A Māori lawyer who is at the front-line of the justice system in New Zealand is supporting calls to overhaul it.
A report called Ināia Tonu Nei - The Time is Now, is recommending the current system be abolished, and any new system be set up with the Crown and Māori working closely together, to ensure the needs of Māori, who are over-represented in prison, are met.
It comes on the back of a hui held in April, where Māori were given the opportunity to openly discuss the current structure, and what needed to change.
Auckland barrister Kingi Snelgar said the legacy of colonisation was still very present in the court system.
"Courts were used as one of the main forms of colonisation and the enforcement of some of those early laws around land confiscation, so those legacies of distrust in courts are alive and well today."
He acknowledged the abolition of the current prison structure might sound frightening to the average New Zealander, but the reality was that around the world more progressive countries were turning away from prisons as a way to deal with crime.
"The reality is that there's only a very small fraction of people that are high-risk offenders."
Mr Snelgar was very supportive of a Māori-led approach.
The report also recommended sweeping changes to Oranga Tamariki, and the Family Court, because many Māori in the criminal courts or prison had had previous interactions with either or both organisations.
The whole justice system needed to change, spokesperson Katie Murray said.
It did not meet the needs of Māori, who make up more than 50 percent of the prison population.
"In most of that system what they don't do is they don't acknowledge Māori for being Māori.
"There is nothing that supports us culturally."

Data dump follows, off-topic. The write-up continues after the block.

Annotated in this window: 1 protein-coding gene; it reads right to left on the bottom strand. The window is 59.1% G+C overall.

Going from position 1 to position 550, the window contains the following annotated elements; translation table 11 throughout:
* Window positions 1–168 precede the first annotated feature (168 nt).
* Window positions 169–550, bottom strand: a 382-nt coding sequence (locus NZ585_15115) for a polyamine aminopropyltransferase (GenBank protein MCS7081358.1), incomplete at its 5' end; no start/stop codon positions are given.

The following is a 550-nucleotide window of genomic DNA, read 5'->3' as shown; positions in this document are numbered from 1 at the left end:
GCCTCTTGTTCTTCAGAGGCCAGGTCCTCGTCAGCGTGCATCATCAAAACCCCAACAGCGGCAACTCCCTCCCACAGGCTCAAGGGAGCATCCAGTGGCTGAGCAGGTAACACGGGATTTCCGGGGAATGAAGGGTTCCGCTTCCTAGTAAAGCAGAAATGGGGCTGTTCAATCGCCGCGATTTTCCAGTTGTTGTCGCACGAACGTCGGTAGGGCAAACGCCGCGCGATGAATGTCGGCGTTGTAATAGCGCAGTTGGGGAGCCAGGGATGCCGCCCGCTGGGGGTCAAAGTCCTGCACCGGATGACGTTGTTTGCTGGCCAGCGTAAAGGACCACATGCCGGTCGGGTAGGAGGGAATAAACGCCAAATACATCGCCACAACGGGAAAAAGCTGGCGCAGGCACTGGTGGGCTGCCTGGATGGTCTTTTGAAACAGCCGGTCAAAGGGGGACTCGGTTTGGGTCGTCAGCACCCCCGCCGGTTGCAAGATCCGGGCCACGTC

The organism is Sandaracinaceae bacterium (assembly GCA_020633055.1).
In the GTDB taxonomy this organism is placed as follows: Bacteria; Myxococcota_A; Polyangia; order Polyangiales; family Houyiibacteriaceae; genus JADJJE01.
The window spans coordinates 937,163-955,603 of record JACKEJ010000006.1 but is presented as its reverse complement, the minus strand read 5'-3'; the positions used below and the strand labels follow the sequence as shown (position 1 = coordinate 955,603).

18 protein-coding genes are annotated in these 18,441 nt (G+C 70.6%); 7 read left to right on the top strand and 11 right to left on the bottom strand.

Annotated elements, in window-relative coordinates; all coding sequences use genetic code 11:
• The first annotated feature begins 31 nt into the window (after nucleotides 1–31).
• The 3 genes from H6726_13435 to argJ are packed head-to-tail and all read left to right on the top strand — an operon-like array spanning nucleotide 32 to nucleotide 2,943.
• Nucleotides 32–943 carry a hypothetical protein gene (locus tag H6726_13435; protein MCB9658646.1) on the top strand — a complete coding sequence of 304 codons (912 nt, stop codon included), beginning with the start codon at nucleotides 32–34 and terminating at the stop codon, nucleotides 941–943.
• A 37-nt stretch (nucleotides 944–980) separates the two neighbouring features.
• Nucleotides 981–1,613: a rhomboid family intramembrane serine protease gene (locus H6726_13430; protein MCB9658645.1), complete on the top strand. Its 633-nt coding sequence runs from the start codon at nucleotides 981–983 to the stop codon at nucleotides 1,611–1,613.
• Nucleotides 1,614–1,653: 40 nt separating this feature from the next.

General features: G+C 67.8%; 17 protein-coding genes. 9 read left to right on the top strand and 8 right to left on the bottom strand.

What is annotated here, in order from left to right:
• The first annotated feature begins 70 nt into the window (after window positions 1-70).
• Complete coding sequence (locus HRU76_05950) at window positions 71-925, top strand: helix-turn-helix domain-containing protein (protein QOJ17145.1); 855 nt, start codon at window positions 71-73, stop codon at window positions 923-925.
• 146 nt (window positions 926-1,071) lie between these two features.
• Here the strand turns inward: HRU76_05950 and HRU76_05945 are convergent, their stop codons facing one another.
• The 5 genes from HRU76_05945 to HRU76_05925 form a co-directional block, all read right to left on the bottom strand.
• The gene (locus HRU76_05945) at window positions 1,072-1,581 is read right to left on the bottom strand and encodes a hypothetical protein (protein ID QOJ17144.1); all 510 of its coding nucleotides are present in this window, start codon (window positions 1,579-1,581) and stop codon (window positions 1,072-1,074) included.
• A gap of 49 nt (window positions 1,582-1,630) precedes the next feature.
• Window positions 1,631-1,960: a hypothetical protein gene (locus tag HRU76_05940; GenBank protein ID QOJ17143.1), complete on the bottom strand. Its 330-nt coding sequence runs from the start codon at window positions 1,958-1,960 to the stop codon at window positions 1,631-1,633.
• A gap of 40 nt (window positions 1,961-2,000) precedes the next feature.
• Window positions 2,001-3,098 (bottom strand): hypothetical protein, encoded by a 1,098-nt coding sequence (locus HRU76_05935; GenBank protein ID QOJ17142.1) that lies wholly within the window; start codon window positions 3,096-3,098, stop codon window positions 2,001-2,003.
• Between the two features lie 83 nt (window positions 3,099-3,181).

Any reform needed to be done in partnership with the Crown - in accordance with the Treaty of Waitangi.
Oranga Tamariki, and its previous iterations, also needed to be looked at, Ms Murray said.
"We need to change how that system uplifted our children and took them away, and placed them into state care, because those children were likely to end up in prison or through the justice system."
Ms Murray had faith that the government understood there needed to be a change.
Justice Minister Andrew Little said he did not find anything in the report surprising.
The government wanted to make change - but might not be able to move as fast as requested in the report's recommendations - which asked for change to start happening now.
He agreed Māori must be closely involved in any reform of the justice system.
However he could not commit to abolishing the current system.
"I just don't know what that means in practice - it's a very ambitious and bold statement to make."
He said for some people prison was the best place to be, for the community and its safety.
He agreed there are people in prison who could be rehabilitated in a more effective way.